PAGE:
As the countdown to Christmas is now well under way I find myself asking, what are the things that for the Ridley household are considered essential to this festive season? For example, I cannot imagine the Yuletide festivities without carol singing, or going to church on Christmas morning. Nor can I imagine Christmas dinner without a succulent turkey with the usual trimmings, or tuning into the Queen’s speech at 3.00pm. When we lived in Arnside in Cumbria there was a longstanding local tradition for people on Christmas Day, when there was no train service, to walk along the train viaduct that spanned the Kent Estuary. Hundreds of people made the walk, and it was lovely to see families and friends out together, even with their pets. I guess for many of us this time of year is wrapped up in all kinds of family customs and traditions that are repeated in many households across the land.
Similarly, I cannot picture the scene surrounding that first Christmas morn without the presence of the shepherds. I see them perhaps rushing into the stable all breathless and excited saying that they had a vision on the hillside that this helpless child in a manger was really the Son of God. I believe the reference to the shepherds is not some insignificant inclusion, one that is there to simply add a particular charm to that humble and hasty birth. Somehow their presence seems essential to the story of Christ’s birth, for they remind us that from the beginnings the glad tidings, which were for all the people, were first proclaimed to those little people who were at the bottom of the social ladder. They were ordinary people, going about their ordinary business of tending sheep on the surrounding hills. Yet they were the first to gaze upon the Christ child. They were the first witnesses, and in a sense they represent the countless multitude of ordinary people who have been drawn to Jesus across the centuries.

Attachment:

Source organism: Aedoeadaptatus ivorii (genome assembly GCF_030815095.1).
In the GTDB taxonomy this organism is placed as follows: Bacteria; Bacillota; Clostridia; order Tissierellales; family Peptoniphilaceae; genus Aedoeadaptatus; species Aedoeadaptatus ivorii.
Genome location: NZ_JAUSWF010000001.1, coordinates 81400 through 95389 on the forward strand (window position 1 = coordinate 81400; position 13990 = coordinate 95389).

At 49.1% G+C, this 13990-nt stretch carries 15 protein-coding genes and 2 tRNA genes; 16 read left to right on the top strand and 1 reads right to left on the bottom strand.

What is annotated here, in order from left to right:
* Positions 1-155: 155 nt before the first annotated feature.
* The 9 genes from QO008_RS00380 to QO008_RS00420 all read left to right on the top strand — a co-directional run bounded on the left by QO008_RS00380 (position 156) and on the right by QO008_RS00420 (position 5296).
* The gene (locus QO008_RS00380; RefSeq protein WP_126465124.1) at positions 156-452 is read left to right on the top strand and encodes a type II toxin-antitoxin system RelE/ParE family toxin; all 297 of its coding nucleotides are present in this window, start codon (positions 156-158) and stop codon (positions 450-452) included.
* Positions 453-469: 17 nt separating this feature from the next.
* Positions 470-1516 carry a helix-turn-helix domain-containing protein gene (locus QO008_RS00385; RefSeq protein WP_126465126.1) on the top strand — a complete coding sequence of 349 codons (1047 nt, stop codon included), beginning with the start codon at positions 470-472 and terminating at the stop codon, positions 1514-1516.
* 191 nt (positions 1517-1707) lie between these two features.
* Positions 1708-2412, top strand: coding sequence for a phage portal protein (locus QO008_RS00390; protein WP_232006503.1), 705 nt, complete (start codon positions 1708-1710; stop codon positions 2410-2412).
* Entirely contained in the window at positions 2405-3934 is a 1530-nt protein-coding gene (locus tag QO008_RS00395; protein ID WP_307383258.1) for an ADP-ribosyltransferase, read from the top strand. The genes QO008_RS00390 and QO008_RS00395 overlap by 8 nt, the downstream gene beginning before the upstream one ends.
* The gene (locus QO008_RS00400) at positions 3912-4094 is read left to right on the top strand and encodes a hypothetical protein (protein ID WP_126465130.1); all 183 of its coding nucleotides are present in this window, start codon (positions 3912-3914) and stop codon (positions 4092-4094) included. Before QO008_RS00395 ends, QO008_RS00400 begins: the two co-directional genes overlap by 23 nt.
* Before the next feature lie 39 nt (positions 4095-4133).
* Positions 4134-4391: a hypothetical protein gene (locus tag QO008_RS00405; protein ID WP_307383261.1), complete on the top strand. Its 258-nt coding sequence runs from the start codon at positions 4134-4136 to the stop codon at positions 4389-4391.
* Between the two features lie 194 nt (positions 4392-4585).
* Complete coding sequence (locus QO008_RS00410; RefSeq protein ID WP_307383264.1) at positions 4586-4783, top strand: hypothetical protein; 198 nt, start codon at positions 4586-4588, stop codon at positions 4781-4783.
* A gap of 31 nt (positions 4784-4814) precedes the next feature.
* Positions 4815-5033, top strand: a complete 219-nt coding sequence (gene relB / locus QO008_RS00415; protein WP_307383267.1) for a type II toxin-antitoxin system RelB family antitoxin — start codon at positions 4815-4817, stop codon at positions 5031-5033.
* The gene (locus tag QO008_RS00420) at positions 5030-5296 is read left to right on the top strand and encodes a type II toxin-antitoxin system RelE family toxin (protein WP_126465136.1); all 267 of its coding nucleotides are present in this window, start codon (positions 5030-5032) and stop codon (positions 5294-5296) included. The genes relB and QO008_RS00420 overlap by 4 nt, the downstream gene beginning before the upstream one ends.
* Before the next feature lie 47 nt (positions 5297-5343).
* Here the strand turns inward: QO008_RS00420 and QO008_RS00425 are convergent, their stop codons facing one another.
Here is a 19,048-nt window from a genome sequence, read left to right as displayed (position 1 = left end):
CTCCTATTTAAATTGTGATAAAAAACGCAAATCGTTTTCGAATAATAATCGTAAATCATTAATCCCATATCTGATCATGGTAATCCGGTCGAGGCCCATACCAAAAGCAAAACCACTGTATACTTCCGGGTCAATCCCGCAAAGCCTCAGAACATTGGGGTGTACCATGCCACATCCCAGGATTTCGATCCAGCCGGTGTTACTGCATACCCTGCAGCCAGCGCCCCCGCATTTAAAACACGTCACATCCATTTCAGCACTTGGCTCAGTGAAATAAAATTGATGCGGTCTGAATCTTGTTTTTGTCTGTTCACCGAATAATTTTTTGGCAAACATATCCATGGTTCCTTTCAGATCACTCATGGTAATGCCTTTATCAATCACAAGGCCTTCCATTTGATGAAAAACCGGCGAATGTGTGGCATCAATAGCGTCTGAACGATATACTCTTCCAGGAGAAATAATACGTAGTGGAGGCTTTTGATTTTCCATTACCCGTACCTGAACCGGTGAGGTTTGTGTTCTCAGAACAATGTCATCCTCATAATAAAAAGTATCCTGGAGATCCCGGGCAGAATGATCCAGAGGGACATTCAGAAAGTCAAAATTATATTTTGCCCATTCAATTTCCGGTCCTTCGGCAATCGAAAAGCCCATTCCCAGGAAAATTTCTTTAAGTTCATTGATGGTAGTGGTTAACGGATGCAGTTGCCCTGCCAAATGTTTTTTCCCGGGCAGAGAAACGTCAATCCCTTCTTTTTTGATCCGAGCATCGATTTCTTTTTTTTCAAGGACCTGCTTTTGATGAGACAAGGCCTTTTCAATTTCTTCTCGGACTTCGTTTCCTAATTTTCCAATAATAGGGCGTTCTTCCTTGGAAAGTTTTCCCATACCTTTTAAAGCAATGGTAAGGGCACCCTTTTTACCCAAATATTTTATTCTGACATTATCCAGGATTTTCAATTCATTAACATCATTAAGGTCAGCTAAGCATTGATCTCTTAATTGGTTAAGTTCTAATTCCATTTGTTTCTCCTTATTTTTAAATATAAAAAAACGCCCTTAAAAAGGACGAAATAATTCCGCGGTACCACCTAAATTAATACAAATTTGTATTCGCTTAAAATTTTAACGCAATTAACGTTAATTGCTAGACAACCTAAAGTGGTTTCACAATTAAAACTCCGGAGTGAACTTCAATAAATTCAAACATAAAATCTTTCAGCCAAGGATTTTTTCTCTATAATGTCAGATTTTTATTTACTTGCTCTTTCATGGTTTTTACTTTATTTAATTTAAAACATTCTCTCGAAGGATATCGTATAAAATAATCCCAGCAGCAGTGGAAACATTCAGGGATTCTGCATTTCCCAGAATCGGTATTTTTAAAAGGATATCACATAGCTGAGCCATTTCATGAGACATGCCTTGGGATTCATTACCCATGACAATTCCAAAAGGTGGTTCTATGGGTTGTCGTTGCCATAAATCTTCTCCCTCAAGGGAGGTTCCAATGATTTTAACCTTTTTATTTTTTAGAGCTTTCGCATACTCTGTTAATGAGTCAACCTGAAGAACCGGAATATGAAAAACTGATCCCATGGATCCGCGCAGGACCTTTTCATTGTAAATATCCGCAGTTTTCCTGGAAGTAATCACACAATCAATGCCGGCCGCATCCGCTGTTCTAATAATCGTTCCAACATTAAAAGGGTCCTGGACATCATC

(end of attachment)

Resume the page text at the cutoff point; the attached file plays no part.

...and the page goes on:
Let us not forget that Jesus came from shepherd stock. He was born in the line of David, Israel’s shepherd king. It is perhaps not surprising that Jesus would later describe himself as the “Good Shepherd.” It is a role that speaks of love, care, guidance, protection and sacrifice. These expressions of our common humanity at its best are also essential for the world we live in today. I cannot imagine a world without them. Christmas is a time of heightened joy and expectation for many people, but it is also a time of increased sadness and loneliness for others. As we go about our normal day to day living, preparing and embracing our usual festivities, may we be mindful of those for whom this season offers little cheer or congenial familiarity. Christ’s charge to Peter was “feed my sheep, care for my sheep.” It is a call that is as relevant as ever, and so may we be ready to reach out to others with a spirit of generosity, care and goodwill and do what we can to make sure that this spirit is not left behind like Christmas past.
Peace and Joy